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United States v. Lacy

United States District Court, W.D. Kentucky, Louisville Division

June 26, 2017

UNITED STATES OF AMERICA PLAINTIFF
v.
DANIEL LACY DEFENDANT

          MEMORANDUM OPINION AND ORDER

          Greg N. Stivers, Judge.

         This matter is before the Court on Defendant's Motion to Review Judgment (DN 57). For the reasons outlined below, the motion is DENIED.

         I. BACKGROUND

         On February 8, 2012, Defendant Daniel Lacy (“Lacy”) was arrested and charged with manufacturing methamphetamine, child endangerment, complicity to the possession drug paraphernalia, and complicity to the possession of marijuana. After pleading guilty, Lacy was sentenced to a term of incarceration of fifteen years by the Nelson Circuit Court, Kentucky, on September 21, 2012.[1]

         On November 20, 2013, a federal grand jury indicted Lacy on one count of the unlawful transport of firearms, and one count of unlawfully receiving a firearm that was not registered. (Indictment 1-2, DN 1). On January 28, 2014, Lacy was transferred to the custody of the United States Marshal's Service pursuant to a writ of habeas corpus ad prosequendum. (Def.'s Mot. Review J. Ex., at 1, DN 57-1; Writ Habeas Corpus Ad Prosequendum, DN 7). On November 10, 2014, Lacy pleaded guilty to both federal counts, and the Court subsequently imposed the following sentence:

The defendant is hereby committed to the custody of the United States Bureau of Prisons to be imprisoned for a total term of 92 months as to each of Counts 1 and 2 in the Indictment, which shall run concurrently. The term of imprisonment shall run concurrently with the sentence of imprisonment the defendant is presently serving in Nelson Circuit Court, Case No. 12-CR-67. Since the conduct in Nelson Circuit Court Case No. 12-CR-67 is relevant conduct to the instant offense of conviction, the defendant will be credited with 23 months and 20 days for which he was incarcerated prior to entering federal custody. Therefore, he is committed to the custody of the Bureau of Prisons for a term of 68 months and 10 days.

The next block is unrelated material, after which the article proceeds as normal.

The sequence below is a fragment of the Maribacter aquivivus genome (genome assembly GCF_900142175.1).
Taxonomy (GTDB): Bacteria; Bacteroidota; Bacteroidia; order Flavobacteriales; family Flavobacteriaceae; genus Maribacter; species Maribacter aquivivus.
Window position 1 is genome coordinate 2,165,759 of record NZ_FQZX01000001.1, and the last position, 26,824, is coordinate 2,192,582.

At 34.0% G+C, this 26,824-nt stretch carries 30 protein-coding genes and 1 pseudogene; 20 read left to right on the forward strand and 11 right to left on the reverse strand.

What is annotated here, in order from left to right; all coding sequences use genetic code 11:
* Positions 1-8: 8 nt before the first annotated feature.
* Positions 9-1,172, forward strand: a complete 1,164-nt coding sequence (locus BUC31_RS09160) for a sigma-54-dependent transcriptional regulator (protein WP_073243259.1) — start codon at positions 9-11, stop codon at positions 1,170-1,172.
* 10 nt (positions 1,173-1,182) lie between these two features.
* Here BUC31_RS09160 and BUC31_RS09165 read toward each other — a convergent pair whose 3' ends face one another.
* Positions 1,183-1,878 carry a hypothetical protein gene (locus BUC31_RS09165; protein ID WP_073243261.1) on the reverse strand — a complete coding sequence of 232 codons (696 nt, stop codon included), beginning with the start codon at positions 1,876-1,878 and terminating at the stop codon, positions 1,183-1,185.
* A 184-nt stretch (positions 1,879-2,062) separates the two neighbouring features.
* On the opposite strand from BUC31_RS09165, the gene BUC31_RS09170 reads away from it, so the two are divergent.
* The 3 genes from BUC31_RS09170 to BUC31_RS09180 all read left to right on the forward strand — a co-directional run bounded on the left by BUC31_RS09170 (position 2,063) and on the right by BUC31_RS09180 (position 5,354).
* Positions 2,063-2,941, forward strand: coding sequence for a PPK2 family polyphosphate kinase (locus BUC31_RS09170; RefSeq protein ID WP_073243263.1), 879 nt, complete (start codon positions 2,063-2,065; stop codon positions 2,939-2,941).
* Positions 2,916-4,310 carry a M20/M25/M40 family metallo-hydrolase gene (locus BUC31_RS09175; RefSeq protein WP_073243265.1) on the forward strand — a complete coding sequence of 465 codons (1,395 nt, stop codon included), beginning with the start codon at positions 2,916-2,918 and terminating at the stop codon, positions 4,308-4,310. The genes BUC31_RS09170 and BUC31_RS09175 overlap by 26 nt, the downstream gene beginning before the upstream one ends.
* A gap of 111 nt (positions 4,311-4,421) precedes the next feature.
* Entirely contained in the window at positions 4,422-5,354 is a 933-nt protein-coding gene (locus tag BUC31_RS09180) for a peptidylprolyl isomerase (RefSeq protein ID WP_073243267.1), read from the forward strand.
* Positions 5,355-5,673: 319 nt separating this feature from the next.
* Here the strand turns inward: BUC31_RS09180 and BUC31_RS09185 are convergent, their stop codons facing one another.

(J. & Commitment Order 1, 3, DN 47). The period of incarceration was also to be followed by two years of supervised release. (J. & Commitment Order 4).

         While the record provides little information of what transpired following Lacy's sentencing in federal court, he is currently incarcerated at Federal Correctional Institution Schuylkill (“FCI Schuylkill”), which is located in Minersville, Pennsylvania. During his incarceration, he requested a review of the calculation of his sentence. (Def.'s Mot. Review J. Ex., at 1). In particular, Lacy requested credit for time served beginning on September 21, 2012. (Def.'s Mot. Review J. Ex., at 1). After his request was denied, the National Inmate Appeals Administrator (“NIA Administrator”) also denied the appeal on the basis that Lacy had already received credit for his time in state custody when he was sentenced in federal court. (Def.'s Mot. Review J. Ex., at 1-2). In noting that Lacy was not entitled to the credit, the NIA Administrator also stated:

Furthermore, at the time your federal sentence was imposed, you were in the service of an undischarged term of imprisonment in the state of Kentucky and in federal custody pursuant to a writ. Be advised that time spent in custody under a writ of habeas corpus from non-federal custody will not in and of itself be considered for the purpose of crediting sentence time. The primary reason for “writ” custody is not the federal charge; the federal Court merely “borrows” the prisoner under the provisions of the writ for secondary custody.

(Def.'s Mot. Review J. Ex., at 2).

         In the present motion, Defendant challenges the calculation of the Bureau of Prisons (“BOP”) of the term of his federal sentence and is seeking credit for the fourteen-month period prior to his federal sentencing. (Def.'s Mot. Review J. 1, DN 57).

         II. DISCUSSION

         The Attorney General, through the BOP, is the individual authorized to grant credit for any presentence detention. See United States v. Wilson, 503 U.S. 329, 333 (1992). Whether a federal inmate receives credit on a federal sentence for prior custody is governed by 18 U.S.C. § 3585(b). In relevant part, the statute provides:

A defendant shall be given credit toward the service of a term of imprisonment for any time he has spent in official detention prior ...

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